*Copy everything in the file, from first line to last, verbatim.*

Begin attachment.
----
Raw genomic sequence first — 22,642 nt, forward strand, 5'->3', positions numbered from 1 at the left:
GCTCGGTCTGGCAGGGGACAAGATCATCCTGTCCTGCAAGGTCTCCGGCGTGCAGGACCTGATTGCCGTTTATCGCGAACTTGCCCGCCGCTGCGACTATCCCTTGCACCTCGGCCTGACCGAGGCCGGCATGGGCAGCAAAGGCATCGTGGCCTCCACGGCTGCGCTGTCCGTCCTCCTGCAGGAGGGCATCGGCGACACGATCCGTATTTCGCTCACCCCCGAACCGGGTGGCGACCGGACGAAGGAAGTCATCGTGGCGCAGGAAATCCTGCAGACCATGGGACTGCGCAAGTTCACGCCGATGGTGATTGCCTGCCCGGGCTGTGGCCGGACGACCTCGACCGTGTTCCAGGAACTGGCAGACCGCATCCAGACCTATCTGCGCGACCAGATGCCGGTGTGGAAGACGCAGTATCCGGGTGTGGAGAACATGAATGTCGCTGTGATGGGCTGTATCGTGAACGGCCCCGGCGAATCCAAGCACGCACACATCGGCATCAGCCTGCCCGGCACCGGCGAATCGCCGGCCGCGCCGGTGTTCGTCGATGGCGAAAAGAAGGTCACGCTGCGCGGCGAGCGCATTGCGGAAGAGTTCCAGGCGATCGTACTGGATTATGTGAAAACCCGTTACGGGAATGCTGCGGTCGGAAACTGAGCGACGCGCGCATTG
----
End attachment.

Raw genomic sequence first — 22,642 nt, forward strand, 5'->3', positions numbered from 1 at the left:
GCTCGGTCTGGCAGGGGACAAGATCATCCTGTCCTGCAAGGTCTCCGGCGTGCAGGACCTGATTGCCGTTTATCGCGAACTTGCCCGCCGCTGCGACTATCCCTTGCACCTCGGCCTGACCGAGGCCGGCATGGGCAGCAAAGGCATCGTGGCCTCCACGGCTGCGCTGTCCGTCCTCCTGCAGGAGGGCATCGGCGACACGATCCGTATTTCGCTCACCCCCGAACCGGGTGGCGACCGGACGAAGGAAGTCATCGTGGCGCAGGAAATCCTGCAGACCATGGGACTGCGCAAGTTCACGCCGATGGTGATTGCCTGCCCGGGCTGTGGCCGGACGACCTCGACCGTGTTCCAGGAACTGGCAGACCGCATCCAGACCTATCTGCGCGACCAGATGCCGGTGTGGAAGACGCAGTATCCGGGTGTGGAGAACATGAATGTCGCTGTGATGGGCTGTATCGTGAACGGCCCCGGCGAATCCAAGCACGCACACATCGGCATCAGCCTGCCCGGCACCGGCGAATCGCCGGCCGCGCCGGTGTTCGTCGATGGCGAAAAGAAGGTCACGCTGCGCGGCGAGCGCATTGCGGAAGAGTTCCAGGCGATCGTACTGGATTATGTGAAAACCCGTTACGGGAATGCTGCGGTCGGAAACTGAGCGACGCGCGCATTG